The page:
The haunting work of turn-of-the-century artist Egon Schiele continues to compel and shock viewers today. Living and painting in Austria during the decline of the Habsburg Empire and in the twilight of World War I, Schiele’s image of man portrays the alienation and insecurity experienced at a time of decay and transition. Like his contemporary, Sigmund Freud, Schiele probed the depths of human nature, and his graphic work is beginning to earn recognition as a major force in the evolution of modern art.
As the first psychoanalytic book of Schiele’s self-portraits, A Self in Creation represents an important contribution to the available literature on this fascinating artist. Knafo provides valuable new insights into Schiele’s countless anguished self-images, and convincingly demonstrates how childhood traumas were both exhibited and mastered in his art. She also helps us understand the aesthetic appeal the spectator experiences in viewing Schiele’s personal struggle and emotional turmoil.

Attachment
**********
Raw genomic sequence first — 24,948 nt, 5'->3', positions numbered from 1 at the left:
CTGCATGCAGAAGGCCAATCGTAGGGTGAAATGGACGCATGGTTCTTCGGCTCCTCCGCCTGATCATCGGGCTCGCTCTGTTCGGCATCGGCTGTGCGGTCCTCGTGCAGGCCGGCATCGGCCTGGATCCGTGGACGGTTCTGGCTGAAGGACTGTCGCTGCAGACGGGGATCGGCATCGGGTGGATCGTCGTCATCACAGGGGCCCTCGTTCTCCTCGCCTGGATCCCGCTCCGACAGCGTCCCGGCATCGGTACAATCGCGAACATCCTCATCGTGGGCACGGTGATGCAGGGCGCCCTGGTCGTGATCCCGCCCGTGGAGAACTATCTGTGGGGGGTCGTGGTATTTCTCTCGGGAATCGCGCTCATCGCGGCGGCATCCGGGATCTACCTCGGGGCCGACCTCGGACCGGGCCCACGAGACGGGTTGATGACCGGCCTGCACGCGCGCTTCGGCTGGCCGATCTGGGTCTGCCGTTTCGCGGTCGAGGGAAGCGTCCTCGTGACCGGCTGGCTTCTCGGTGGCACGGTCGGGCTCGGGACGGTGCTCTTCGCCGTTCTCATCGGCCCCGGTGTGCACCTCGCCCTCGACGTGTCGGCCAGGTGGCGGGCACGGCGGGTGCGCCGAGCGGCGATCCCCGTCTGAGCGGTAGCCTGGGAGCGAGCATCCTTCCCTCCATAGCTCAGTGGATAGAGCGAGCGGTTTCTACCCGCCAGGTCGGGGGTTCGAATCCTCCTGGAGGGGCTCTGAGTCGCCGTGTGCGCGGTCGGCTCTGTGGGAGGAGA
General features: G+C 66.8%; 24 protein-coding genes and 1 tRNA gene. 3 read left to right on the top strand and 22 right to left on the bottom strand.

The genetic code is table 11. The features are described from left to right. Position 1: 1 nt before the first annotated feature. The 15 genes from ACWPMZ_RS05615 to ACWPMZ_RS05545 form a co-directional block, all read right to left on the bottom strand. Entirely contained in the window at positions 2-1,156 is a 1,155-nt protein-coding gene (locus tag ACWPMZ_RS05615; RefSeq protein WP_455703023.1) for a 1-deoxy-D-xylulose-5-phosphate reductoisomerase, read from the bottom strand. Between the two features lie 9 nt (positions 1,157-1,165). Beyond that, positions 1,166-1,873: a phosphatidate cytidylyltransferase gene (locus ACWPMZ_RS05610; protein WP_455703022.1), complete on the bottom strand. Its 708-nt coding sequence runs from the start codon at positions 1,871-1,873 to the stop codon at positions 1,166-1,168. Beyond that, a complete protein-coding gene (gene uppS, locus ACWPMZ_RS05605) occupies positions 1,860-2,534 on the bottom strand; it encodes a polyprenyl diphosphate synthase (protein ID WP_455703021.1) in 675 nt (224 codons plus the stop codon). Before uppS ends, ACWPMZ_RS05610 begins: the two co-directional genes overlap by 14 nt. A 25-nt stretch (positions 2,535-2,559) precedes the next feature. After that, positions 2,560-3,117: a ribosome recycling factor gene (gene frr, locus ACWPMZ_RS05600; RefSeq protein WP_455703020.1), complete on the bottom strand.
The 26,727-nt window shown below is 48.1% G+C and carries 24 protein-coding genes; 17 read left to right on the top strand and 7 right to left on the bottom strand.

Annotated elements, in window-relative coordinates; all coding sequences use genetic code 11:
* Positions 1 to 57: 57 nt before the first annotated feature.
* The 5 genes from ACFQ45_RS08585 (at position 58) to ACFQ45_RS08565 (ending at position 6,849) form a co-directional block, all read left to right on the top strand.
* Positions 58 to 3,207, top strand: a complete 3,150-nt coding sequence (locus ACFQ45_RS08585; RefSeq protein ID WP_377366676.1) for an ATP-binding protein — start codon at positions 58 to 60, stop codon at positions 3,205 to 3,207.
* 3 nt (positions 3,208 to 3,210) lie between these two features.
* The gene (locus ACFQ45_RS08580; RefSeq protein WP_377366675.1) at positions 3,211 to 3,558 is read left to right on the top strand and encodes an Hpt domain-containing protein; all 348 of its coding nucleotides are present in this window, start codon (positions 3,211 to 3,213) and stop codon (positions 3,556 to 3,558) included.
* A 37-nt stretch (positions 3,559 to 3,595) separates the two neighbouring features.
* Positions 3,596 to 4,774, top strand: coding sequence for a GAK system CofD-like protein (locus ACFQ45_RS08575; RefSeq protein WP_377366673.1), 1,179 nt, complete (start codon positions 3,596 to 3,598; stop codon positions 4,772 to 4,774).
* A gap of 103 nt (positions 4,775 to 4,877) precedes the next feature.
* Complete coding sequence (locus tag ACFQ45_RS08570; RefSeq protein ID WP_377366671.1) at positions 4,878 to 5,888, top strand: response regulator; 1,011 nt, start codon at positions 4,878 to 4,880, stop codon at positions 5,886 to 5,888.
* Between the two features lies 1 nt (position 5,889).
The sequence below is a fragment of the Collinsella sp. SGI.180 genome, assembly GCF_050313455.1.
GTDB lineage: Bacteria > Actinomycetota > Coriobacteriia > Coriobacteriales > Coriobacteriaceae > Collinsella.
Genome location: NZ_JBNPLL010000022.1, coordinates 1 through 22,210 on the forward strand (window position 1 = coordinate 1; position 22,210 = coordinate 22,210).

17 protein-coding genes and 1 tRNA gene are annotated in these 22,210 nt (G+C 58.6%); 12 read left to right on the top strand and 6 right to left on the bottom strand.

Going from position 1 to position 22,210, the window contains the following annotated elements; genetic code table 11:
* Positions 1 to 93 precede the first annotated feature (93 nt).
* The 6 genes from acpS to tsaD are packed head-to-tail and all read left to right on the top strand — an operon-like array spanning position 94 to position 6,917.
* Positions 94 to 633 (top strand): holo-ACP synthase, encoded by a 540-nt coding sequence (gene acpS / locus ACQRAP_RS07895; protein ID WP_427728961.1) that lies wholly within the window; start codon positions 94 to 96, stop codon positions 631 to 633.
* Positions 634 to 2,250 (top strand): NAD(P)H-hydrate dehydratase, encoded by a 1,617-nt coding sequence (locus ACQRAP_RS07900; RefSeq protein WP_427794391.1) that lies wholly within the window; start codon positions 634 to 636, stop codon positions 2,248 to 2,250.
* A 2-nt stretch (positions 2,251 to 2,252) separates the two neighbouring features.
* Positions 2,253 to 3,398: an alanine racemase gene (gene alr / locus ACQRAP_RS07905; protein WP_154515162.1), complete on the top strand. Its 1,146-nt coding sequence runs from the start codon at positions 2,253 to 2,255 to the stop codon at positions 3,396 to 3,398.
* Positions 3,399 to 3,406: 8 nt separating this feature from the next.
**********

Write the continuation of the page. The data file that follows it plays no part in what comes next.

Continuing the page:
“Danielle Knafo’s psychoanalytic study of Egon Schiele’s self-portraits…is a tour de force of psychohistorical interpretation of a conspicuously narcissistic, self-dramatizing, sexually obsessed artist.”
— Donald Kuspit, art critic and professor of Art History and Philosophy, author of The New Subjectivism in Art and The End of Art
“Few artistic achievements seem better suited to psychological interpretation than those of Egon Schiele….Knafo’s analysis…is significant and unusual both for the information it adds to our understanding of Schiele, as well as the new perspective it provides on previously recorded data. Of pivotal importance is the psychological linking of Schiele’s early childhood experiences with his later developments as an artist – a connection not sufficiently explored by prior scholars.”
— Jane Kallir, author of Egon Schiele: The Complete Works